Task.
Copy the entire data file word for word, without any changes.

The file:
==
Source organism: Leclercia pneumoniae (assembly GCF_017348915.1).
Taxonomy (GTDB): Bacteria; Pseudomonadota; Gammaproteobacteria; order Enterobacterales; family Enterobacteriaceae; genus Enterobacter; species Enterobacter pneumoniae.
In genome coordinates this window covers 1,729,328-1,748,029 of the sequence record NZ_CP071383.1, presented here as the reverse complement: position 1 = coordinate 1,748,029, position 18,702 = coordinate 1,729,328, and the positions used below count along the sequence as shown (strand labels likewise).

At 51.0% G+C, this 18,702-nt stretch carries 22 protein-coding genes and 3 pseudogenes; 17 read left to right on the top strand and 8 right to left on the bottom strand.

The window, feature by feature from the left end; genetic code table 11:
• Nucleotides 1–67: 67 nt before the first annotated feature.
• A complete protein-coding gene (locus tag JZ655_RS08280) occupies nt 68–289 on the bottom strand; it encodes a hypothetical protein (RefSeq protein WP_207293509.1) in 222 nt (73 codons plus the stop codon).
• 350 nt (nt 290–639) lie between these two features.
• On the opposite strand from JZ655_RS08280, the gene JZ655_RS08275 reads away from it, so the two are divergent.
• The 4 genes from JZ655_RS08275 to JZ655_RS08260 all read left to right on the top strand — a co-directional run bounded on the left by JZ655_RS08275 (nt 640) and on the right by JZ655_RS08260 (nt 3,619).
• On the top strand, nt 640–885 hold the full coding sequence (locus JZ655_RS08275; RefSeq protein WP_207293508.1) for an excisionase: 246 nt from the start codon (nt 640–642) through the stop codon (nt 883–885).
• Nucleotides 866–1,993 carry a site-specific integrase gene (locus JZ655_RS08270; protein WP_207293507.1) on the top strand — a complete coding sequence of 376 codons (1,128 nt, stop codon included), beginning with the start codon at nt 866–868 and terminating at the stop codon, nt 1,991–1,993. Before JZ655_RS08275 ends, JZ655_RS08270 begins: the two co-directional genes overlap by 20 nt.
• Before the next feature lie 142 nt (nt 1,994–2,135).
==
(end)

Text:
Source organism: Leclercia pneumoniae (assembly GCF_017348915.1).
Taxonomy (GTDB): Bacteria; Pseudomonadota; Gammaproteobacteria; order Enterobacterales; family Enterobacteriaceae; genus Enterobacter; species Enterobacter pneumoniae.
In genome coordinates this window covers 1,729,328-1,748,029 of the sequence record NZ_CP071383.1, presented here as the reverse complement: position 1 = coordinate 1,748,029, position 18,702 = coordinate 1,729,328, and the positions used below count along the sequence as shown (strand labels likewise).

At 51.0% G+C, this 18,702-nt stretch carries 22 protein-coding genes and 3 pseudogenes; 17 read left to right on the top strand and 8 right to left on the bottom strand.

The window, feature by feature from the left end; genetic code table 11:
• Nucleotides 1–67: 67 nt before the first annotated feature.
• A complete protein-coding gene (locus tag JZ655_RS08280) occupies nt 68–289 on the bottom strand; it encodes a hypothetical protein (RefSeq protein WP_207293509.1) in 222 nt (73 codons plus the stop codon).
• 350 nt (nt 290–639) lie between these two features.
• On the opposite strand from JZ655_RS08280, the gene JZ655_RS08275 reads away from it, so the two are divergent.
• The 4 genes from JZ655_RS08275 to JZ655_RS08260 all read left to right on the top strand — a co-directional run bounded on the left by JZ655_RS08275 (nt 640) and on the right by JZ655_RS08260 (nt 3,619).
• On the top strand, nt 640–885 hold the full coding sequence (locus JZ655_RS08275; RefSeq protein WP_207293508.1) for an excisionase: 246 nt from the start codon (nt 640–642) through the stop codon (nt 883–885).
• Nucleotides 866–1,993 carry a site-specific integrase gene (locus JZ655_RS08270; protein WP_207293507.1) on the top strand — a complete coding sequence of 376 codons (1,128 nt, stop codon included), beginning with the start codon at nt 866–868 and terminating at the stop codon, nt 1,991–1,993. Before JZ655_RS08275 ends, JZ655_RS08270 begins: the two co-directional genes overlap by 20 nt.
• Before the next feature lie 142 nt (nt 1,994–2,135).